Tuesday, 12 March 2013

TSTL Heroines in Romance Novels

In the romance reading community there’s an acronym for a certain kind of heroine – the heroine who is described as TSTL (Too Stupid To Live). Every romance reader has probably encountered her within the pages of a novel, and she can engender such frustration in you that you literally want to throw the book against a wall. (Books like these are often described as “wallbangers”).

You all know this kind of heroine – she’s the one who purposefully walks into danger, or never believes anything the kind, sensible hero says. She’ll interrupt him when he’s giving his point of view, disappear in a huff, without resolving the conflict between them, and act like an annoying, immature child.

I’ve come across a number of these heroines in romance novels, which makes me wonder why any sane author would create such a poor example of womanhood. It’s quite bizarre. Perhaps it has something to do with traditional views of femininity and masculinity? In order for a hero to be masculine and “rescue” the distressed damsel, she needs to behave stupidly in order to get his attention?

However, I must admit, that in order to create a fun, exciting story (particularly if you’re writing an historical novel) sometimes it’s necessary to create situations where the heroine is rescued by the hero. However, for it not to be annoying, it’s important to at least show that the heroine has valid reasons for her behaviour. I tried to do this in The Dashing Debutante, my first novel, where Alexandra, the impetuous heroine, often falls into scrapes, but not to extent that the reader thinks her brain has gone into hibernation.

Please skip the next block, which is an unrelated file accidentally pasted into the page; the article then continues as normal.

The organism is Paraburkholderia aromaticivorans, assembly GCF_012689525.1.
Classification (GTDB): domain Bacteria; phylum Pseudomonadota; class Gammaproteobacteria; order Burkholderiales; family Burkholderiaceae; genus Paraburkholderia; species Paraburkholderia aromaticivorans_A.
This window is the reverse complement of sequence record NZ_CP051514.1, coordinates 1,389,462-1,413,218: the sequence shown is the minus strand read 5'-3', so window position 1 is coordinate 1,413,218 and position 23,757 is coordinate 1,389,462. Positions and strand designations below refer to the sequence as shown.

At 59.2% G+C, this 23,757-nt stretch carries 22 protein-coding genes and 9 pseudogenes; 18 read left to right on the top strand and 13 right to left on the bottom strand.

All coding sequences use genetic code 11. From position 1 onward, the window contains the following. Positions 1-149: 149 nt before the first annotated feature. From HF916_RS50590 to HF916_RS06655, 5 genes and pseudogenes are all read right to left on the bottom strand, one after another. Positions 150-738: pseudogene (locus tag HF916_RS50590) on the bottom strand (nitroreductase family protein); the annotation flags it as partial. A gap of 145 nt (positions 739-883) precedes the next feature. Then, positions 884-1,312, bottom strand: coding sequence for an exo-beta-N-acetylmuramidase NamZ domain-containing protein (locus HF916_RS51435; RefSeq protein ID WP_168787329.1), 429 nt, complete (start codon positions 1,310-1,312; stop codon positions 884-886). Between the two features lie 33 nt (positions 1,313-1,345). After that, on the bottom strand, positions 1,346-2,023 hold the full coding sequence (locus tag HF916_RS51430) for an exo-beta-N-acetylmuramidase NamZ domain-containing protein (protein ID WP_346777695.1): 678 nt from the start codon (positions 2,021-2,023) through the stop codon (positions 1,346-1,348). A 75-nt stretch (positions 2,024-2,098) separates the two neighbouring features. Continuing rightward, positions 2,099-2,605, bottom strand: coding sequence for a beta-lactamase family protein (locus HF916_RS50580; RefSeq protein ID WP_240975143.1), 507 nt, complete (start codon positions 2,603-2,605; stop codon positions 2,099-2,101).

Writers of TSTL heroines often describe the heroine as clever or intelligent, and then, in order to create a certain plot device, the heroine suddenly suspends all rational thought and does something really stupid, which makes you want to pull your hair out in frustration!

I once read a book where I actually disliked the heroine so much, that I didn’t care what happened to her. If she had died, I wouldn’t have minded, which made me wonder whether I wasn’t a terrible person – a character murderer if you will. And that’s the crux of the matter. Romance fiction is escapist fiction, and readers want to laugh, cry, smile and nod their heads in satisfaction as they read these books. But when a character behaves in a way that doesn’t make sense, or is inconsistent or just plain stupid, the story dies for the reader, to the point where they might just put the book down, never to pick it up again. Or alternatively throw it against a wall.

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